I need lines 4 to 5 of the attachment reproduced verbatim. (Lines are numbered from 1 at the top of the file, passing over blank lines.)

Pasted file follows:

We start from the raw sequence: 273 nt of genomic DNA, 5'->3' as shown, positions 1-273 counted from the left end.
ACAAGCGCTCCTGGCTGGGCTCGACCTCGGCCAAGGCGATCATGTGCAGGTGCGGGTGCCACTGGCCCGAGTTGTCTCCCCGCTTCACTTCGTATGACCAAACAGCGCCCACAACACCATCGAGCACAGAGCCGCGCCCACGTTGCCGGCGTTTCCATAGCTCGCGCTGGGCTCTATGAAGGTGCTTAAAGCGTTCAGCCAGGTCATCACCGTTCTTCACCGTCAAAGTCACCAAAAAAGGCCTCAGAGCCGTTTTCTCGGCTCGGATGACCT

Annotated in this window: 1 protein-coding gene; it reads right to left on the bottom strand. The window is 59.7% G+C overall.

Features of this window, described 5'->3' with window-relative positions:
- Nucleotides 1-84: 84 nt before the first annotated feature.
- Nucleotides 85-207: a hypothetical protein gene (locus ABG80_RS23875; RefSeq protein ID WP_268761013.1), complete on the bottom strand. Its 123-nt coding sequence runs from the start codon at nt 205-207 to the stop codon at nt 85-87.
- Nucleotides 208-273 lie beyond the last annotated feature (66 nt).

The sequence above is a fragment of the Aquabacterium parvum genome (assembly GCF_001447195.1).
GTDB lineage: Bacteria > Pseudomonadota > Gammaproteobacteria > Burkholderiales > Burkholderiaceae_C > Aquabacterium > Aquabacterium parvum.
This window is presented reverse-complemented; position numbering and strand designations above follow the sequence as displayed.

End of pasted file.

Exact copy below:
Features of this window, described 5'->3' with window-relative positions:
- Nucleotides 1-84: 84 nt before the first annotated feature.